Friday, November 13, 2009

Target Your Audience Part II

In yesterday's post, Davin's comment about multiple elements in stories made me consider how we go about targeting our primary audience. My response in the comments, while somewhat effective, doesn't get into the heart of the matter as well as I'd like.

As Davin states, someone might pick up your work even if they're not in your target audience. And though he is a scientist, we know that Davin prefers to write (and read) literary fiction. He also has a thing for Leo Tolstoy, but we won't get into that here ;).

However, this doesn't preclude him from say, picking up a science fiction novel, or a mystery, or an epic fantasy/thriller/insert genre here based on any number of factors. He could know the person (thank you for the compliment, by the way), get a recommendation, or even be entranced by the cover art.

Unlike public relations and marketing, where your audience is ironclad, audience in novels is a much more fluid thing. It's also infinitely more organic. I mentioned yesterday that I tend to write stuff for a more science-y crowd -- that's my audience because those are the types of characters I most often hear in my head.

Renee, Susan, and Anita, on the other hand, write for teenagers because (I'm assuming here, ladies, so correct me if I'm wrong) that's the age level they hear the voice of their main character in. Bane writes MG. Same reason.

So you see, your target audience changes based not on research and targeting and all that fun PR stuff, but on who the main character is. This is also why someone like Davin (or any of my dear readers) can pick up a random book in a different genre and still enjoy it. You might not understand the common tropes in the story, but if it's a good novel then it doesn't matter. An interesting plot or an interesting character will always win the day.


Michelle D. Argyle said...

Good thoughts! I try hard to relate to the main character no matter if they're 5 or 50. In the end, it's the personality traits that I relate to that really get me hooked into a story. I'm not much into fantasy or sci-fi, but there are some of those out there that I love dearly. And you're right. It's the plot and the characters that got me interested.

Stephanie Thornton said...

Now you have me thinking, Matt. On a Friday.

I'm going to say that we also write characters based on what we understand the most. My brain is in history gear all day. I teach it Monday through Friday, I read it for fun, and I write it. I bemoan the fact that I don't write contemporary, but I don't think I could if I tried. Same thing for fantasy- my brain refuses to work that way.

When it comes to picking up a novel out of my genre it can be done, but it's sometimes a painful process. YA novels I've read recently annoy me because they often stray from the rules the author has set up or they take the easy (and often ridiculous) road to solve a problem. But the audience for those books is more concerned with the plot and the characters (usually boy and girl) to care about the feasibility of the conflict resolution.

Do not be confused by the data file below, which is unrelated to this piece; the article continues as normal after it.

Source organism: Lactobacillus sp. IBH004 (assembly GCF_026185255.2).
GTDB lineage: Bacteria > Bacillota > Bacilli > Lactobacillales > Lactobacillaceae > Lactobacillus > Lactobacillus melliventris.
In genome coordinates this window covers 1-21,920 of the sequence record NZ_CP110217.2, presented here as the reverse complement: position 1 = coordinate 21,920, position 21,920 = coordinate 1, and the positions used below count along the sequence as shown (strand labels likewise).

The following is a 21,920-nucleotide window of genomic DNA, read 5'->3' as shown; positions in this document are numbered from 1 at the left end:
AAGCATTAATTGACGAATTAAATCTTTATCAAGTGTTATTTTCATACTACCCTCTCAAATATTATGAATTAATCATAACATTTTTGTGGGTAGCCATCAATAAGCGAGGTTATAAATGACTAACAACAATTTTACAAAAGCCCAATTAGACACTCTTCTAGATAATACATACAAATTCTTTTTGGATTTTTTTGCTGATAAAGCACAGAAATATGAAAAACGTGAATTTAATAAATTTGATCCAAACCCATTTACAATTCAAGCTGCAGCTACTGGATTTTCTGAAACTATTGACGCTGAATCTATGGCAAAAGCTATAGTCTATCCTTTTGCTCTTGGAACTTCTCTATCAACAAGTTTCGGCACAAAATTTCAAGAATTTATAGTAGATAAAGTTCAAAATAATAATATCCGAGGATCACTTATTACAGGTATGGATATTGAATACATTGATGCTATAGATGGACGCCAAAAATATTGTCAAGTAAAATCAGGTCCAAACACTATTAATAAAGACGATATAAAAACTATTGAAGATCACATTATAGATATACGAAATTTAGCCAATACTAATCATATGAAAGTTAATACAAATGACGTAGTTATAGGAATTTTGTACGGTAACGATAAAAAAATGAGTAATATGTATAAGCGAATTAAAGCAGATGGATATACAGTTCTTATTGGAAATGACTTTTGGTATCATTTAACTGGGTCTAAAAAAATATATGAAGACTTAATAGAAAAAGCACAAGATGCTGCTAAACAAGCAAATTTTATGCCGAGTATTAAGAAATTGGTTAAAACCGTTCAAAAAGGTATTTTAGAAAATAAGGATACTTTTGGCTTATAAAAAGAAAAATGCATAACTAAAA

When I'm reading outside my comfort zone of literary and historical fiction I'm almost looking for a reason to put the book down. My time is valuable and I don't want to waste it. So I support writing to your target audience, but also working not to alienate any secondary audiences.

Susan R. Mills said...

I so agree! And by the way, how do you know I'm not just writing YA because I'm having a mid-life crisis and wish I was 16 again. :)

Renee Pinner said...

Option B in Susan's comments is definitely why I write YA. I agree that the main character determines your target audience to a degree. But there have been plenty of books about young people written for adults. I think it has at least a little to do with content and story line.

Matthew Delman said...

Stephanie --

I loves getting that brain matter working. ;)

The reasons you mentioned for writing historical fiction are the same reasons I write fantasy/sci-fi. My brain works that way because it's what I enjoy reading, therefore it's also what I enjoy writing.

Susan --

I don't. That's why I said to correct me. :P

Renee --

Subject matter is definitely a big part of what your target audience is, no doubt about it. This is also why I believe most books you read in middle/high school shouldn't be read until at least college. Because then you're ready for the subject matter.

L. T. Host said...

As usual, you have a great point. I think that target audiences can be really fluid, though, but of course I base this statement off myself: What I love is a really good story, and it generally doesn't matter what genre it comes in, though I'll certainly be more likely to pick up a story in a certain genre than in others. (Fantasy over Sci-Fi, for example). But that doesn't mean I am everyone, and everyone certainly isn't me.

Also: I'm going to out you (on your own blog)-- HAPPY BIRTHDAY!!!! May be a little early, but still :)

Adam Heine said...

You reminded me of something I should've said yesterday: my target audience is me. I write what I want to read.

Matthew Delman said...

Glam --

Welcome to the (occasionally) nuts world of FtP! And I'm happy to now have two-thirds of The Literary Lab reading these here ramblings, considering a lot of recent changes have gone on in my writing because of y'all's thoughtful posts.

L.T. --

Thanks for the birthday wishes.

Adam --

My target audience is me too. Since I love reading about science and science-focused fiction so much, I tend to enjoy writing those topics as well.

Michelle D. Argyle said...

Thanks for the welcome! I'll be back. Now, if we can get Scott over here. He's a busy man. :)

Davin Malasarn said...

Sorry, I'm coming to this late, but nice post! I agree with you that if the story, or the characters, or whatever you happen to like is strongly developed in a story, then you can enjoy that story.